Face-Tracking VR Headset Camera From BinaryVR Launches Pre-Orders Today

by Ian Hamilton • August 8th, 2016

Tracking the intricate movements of your face is a major area of investment by a number of companies, from Snapchat and MSQRD’s filters to Apple’s Faceshift and the major performance gains possible with foveated rendering.

With virtual reality headsets, transferring the full emotion of the human face is going to be challenging. A creative app like Mindshow, for example, lets you embody characters whose facial expressions are changed with the touch of a button on a controller. If you want to develop VR experiences that depend on facial expressions, using a controller to tell the computer your expression is the kind of work-around needed until face tracking gets cheaper and easier.

One of the coolest approaches we’ve seen so far was demonstrated last year through a collaboration between USC and Oculus Research (PDF). It featured a depth camera on a long nose accessesory that gives it a good angle looking at the mouth. Strain gauges inside the lining of the headset measure upper facial movements. Together the two methods provide an accurate model of a variety of facial expressions despite much of the face being blocked off.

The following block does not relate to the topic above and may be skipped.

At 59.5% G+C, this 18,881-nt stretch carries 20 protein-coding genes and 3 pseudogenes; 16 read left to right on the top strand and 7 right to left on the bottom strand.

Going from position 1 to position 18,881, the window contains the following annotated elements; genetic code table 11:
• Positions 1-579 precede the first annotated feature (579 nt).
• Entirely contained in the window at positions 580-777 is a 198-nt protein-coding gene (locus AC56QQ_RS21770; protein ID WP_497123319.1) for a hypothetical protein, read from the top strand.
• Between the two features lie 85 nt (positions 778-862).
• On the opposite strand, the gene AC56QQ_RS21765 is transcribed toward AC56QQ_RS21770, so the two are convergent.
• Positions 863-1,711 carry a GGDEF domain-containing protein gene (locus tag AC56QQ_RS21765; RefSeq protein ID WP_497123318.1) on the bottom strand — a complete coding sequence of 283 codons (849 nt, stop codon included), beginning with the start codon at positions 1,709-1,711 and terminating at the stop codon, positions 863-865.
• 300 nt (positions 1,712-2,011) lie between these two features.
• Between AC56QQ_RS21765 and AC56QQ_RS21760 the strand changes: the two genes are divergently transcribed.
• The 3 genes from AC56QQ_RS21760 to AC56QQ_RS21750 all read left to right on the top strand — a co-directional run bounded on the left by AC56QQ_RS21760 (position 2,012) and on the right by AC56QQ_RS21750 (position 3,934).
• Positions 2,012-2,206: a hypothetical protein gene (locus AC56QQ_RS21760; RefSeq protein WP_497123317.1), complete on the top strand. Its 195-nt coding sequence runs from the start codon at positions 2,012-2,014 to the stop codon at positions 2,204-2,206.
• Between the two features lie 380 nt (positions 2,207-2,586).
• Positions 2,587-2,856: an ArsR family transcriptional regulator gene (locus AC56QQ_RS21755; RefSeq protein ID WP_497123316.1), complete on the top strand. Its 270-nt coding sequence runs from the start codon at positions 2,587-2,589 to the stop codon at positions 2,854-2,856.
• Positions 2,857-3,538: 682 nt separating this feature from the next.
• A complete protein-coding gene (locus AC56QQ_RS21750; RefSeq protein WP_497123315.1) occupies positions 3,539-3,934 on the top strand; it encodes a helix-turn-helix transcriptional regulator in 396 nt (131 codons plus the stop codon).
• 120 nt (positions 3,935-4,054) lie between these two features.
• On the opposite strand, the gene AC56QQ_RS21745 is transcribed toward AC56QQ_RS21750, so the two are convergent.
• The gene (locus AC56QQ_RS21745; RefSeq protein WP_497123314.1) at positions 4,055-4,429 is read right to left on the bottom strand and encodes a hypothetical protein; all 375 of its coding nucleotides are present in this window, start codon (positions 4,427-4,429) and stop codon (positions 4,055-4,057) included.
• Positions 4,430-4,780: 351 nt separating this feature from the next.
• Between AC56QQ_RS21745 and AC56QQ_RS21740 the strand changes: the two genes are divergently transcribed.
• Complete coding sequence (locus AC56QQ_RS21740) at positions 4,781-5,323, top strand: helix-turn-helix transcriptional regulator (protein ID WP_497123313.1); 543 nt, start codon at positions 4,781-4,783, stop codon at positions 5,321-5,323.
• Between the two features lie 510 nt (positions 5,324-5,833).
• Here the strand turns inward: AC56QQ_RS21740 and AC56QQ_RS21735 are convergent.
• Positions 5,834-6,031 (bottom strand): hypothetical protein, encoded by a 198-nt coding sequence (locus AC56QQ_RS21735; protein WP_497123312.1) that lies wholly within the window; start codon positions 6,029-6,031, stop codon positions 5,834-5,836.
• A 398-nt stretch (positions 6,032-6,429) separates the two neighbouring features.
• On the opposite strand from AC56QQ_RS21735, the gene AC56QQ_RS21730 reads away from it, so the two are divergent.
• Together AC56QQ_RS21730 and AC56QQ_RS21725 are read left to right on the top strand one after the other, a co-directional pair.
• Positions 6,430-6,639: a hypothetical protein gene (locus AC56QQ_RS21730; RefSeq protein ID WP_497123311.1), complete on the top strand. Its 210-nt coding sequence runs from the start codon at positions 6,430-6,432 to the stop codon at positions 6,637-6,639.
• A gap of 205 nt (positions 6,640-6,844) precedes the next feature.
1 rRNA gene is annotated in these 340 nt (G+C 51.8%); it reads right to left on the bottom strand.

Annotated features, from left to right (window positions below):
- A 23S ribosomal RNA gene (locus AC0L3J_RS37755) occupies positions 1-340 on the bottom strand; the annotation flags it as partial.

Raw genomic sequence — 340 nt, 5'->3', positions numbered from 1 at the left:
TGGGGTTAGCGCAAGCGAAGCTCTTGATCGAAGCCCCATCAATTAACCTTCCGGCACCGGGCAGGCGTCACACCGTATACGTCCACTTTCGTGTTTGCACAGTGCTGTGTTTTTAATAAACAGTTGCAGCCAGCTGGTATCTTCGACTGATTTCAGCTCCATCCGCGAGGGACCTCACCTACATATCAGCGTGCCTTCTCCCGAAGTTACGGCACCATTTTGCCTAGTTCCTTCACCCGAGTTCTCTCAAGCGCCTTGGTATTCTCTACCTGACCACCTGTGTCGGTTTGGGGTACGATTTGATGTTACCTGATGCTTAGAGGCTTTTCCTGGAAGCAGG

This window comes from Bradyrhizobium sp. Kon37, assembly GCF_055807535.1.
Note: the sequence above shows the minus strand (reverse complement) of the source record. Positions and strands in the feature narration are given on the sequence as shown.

BinaryVR has had a face-tracking demo readied since December of last year that is said to recognize 20 different facial expressions using a camera hanging down in front of the headset. Check it out here:

I tried the demo briefly at VRLA and it recognized a smile, me pursing my lips into a kissing motion and moving my jaw and chin to either side. At the same time, the camera missed a frown I made. BinaryVR, which is based in Burlingame, is launching $349 pre-orders today for the 3D camera on its website, with plans to ship it in October with a mount you can attach to a consumer headset.

If you’re a developer trying to build VR software that relies on facial expressions as an important part of the experience, there aren’t a lot of options for getting started. Veeso launched a Kickstarter for a face-tracking headset and SMI now offers an eye-tracking developer kit for the HTC Vive. We hope there are a lot more accessories on the way for developers to explore next generation enhancements to VR.

If you know of other face-tracking development kits available to developers, or if you are developing face-tracking software, let me know by emailing ian at uploadvr dot com.

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